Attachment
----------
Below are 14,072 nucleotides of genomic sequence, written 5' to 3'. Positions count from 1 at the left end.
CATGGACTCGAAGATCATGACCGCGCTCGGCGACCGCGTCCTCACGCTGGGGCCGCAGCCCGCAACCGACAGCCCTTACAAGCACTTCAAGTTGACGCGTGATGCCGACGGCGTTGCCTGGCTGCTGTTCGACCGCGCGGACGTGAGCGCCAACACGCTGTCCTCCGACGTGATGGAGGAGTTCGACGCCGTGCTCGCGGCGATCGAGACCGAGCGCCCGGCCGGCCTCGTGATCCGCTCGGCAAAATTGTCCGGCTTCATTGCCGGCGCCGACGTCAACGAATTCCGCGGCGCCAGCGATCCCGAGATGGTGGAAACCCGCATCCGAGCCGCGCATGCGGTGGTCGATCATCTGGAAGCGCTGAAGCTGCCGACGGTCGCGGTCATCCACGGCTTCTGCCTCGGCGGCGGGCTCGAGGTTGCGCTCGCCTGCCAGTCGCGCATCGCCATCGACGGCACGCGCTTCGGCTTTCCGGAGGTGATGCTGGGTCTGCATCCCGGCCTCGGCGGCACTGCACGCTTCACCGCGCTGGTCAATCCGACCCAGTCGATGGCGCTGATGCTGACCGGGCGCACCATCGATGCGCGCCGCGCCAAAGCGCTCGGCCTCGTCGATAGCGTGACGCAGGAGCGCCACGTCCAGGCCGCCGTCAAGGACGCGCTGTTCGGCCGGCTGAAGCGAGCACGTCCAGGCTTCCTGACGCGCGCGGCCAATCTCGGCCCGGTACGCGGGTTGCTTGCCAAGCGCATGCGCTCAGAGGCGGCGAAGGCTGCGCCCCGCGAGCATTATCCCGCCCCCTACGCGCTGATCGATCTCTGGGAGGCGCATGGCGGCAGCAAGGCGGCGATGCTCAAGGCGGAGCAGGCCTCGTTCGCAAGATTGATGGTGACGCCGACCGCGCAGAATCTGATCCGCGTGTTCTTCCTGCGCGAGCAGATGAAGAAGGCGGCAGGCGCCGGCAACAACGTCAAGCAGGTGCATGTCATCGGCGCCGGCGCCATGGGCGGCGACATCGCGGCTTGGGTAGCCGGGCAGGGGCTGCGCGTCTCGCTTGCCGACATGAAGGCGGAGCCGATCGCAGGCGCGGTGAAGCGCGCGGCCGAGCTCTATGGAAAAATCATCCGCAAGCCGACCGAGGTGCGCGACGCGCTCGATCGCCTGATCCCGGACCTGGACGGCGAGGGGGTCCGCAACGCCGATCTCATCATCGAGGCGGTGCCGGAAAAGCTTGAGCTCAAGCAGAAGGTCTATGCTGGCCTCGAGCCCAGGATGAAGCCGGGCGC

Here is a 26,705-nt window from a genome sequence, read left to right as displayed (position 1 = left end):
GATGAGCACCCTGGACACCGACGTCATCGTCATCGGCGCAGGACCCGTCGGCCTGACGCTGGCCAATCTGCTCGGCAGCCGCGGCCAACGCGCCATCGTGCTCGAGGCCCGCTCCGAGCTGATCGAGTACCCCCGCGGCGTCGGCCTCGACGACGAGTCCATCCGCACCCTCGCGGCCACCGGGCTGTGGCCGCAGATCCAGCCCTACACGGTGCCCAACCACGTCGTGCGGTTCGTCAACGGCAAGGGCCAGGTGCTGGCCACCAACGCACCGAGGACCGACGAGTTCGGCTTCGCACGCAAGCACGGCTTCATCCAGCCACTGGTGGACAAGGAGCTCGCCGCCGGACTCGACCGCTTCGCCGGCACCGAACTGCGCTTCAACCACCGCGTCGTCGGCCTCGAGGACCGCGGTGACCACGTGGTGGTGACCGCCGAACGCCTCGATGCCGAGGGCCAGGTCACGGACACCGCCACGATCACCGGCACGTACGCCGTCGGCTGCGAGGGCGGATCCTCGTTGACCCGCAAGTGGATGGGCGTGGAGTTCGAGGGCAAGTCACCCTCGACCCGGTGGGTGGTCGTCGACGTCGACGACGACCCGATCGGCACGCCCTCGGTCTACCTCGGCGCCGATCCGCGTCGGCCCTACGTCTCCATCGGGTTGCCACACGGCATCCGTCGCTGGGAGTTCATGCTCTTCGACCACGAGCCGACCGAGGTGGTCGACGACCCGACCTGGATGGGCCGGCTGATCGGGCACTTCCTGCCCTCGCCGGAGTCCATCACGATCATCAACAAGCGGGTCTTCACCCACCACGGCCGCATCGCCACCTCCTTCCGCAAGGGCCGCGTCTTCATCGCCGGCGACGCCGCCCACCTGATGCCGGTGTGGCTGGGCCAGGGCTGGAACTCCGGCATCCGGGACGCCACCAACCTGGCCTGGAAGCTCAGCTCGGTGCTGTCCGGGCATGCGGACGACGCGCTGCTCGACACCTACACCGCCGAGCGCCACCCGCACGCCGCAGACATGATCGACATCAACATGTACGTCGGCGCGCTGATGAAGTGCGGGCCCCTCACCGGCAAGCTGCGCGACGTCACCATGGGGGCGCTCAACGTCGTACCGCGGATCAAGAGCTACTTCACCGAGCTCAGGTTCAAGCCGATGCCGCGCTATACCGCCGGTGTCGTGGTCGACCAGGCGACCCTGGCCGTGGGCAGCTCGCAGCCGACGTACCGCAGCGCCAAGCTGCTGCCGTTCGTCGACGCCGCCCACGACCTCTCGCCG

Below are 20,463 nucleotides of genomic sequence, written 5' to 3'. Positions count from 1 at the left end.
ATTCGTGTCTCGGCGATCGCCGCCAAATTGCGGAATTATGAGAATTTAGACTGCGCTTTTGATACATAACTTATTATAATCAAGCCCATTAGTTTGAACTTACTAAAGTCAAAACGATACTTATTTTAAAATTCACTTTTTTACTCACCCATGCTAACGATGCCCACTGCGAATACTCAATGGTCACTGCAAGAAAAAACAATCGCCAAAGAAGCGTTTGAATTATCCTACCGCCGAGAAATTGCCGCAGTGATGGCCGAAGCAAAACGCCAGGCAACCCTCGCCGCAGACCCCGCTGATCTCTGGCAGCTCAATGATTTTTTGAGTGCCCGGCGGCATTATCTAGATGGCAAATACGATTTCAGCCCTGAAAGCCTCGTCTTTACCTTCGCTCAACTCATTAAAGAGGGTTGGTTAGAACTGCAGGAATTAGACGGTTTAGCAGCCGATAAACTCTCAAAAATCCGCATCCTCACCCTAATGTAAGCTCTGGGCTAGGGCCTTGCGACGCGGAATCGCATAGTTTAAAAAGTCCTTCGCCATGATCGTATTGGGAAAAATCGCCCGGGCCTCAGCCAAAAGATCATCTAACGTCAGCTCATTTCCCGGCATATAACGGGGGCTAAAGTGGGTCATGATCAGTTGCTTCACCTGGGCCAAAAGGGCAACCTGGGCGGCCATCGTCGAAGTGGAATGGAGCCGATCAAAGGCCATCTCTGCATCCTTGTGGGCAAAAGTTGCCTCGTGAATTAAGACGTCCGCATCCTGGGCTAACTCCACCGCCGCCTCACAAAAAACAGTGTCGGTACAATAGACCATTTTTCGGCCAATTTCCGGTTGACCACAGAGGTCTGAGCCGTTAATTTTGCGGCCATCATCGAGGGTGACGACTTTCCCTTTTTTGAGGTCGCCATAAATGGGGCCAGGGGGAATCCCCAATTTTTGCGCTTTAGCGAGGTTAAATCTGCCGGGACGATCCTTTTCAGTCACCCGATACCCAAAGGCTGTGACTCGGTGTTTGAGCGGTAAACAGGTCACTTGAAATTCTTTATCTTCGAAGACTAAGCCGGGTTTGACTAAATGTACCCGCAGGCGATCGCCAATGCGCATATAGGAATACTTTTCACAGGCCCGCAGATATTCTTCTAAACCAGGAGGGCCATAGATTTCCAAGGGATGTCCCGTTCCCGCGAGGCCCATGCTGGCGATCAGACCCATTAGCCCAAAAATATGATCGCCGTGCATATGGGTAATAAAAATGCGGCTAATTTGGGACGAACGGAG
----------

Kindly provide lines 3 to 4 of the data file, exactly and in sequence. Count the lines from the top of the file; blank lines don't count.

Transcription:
Here is a 26,705-nt window from a genome sequence, read left to right as displayed (position 1 = left end):
GATGAGCACCCTGGACACCGACGTCATCGTCATCGGCGCAGGACCCGTCGGCCTGACGCTGGCCAATCTGCTCGGCAGCCGCGGCCAACGCGCCATCGTGCTCGAGGCCCGCTCCGAGCTGATCGAGTACCCCCGCGGCGTCGGCCTCGACGACGAGTCCATCCGCACCCTCGCGGCCACCGGGCTGTGGCCGCAGATCCAGCCCTACACGGTGCCCAACCACGTCGTGCGGTTCGTCAACGGCAAGGGCCAGGTGCTGGCCACCAACGCACCGAGGACCGACGAGTTCGGCTTCGCACGCAAGCACGGCTTCATCCAGCCACTGGTGGACAAGGAGCTCGCCGCCGGACTCGACCGCTTCGCCGGCACCGAACTGCGCTTCAACCACCGCGTCGTCGGCCTCGAGGACCGCGGTGACCACGTGGTGGTGACCGCCGAACGCCTCGATGCCGAGGGCCAGGTCACGGACACCGCCACGATCACCGGCACGTACGCCGTCGGCTGCGAGGGCGGATCCTCGTTGACCCGCAAGTGGATGGGCGTGGAGTTCGAGGGCAAGTCACCCTCGACCCGGTGGGTGGTCGTCGACGTCGACGACGACCCGATCGGCACGCCCTCGGTCTACCTCGGCGCCGATCCGCGTCGGCCCTACGTCTCCATCGGGTTGCCACACGGCATCCGTCGCTGGGAGTTCATGCTCTTCGACCACGAGCCGACCGAGGTGGTCGACGACCCGACCTGGATGGGCCGGCTGATCGGGCACTTCCTGCCCTCGCCGGAGTCCATCACGATCATCAACAAGCGGGTCTTCACCCACCACGGCCGCATCGCCACCTCCTTCCGCAAGGGCCGCGTCTTCATCGCCGGCGACGCCGCCCACCTGATGCCGGTGTGGCTGGGCCAGGGCTGGAACTCCGGCATCCGGGACGCCACCAACCTGGCCTGGAAGCTCAGCTCGGTGCTGTCCGGGCATGCGGACGACGCGCTGCTCGACACCTACACCGCCGAGCGCCACCCGCACGCCGCAGACATGATCGACATCAACATGTACGTCGGCGCGCTGATGAAGTGCGGGCCCCTCACCGGCAAGCTGCGCGACGTCACCATGGGGGCGCTCAACGTCGTACCGCGGATCAAGAGCTACTTCACCGAGCTCAGGTTCAAGCCGATGCCGCGCTATACCGCCGGTGTCGTGGTCGACCAGGCGACCCTGGCCGTGGGCAGCTCGCAGCCGACGTACCGCAGCGCCAAGCTGCTGCCGTTCGTCGACGCCGCCCACGACCTCTCGCCG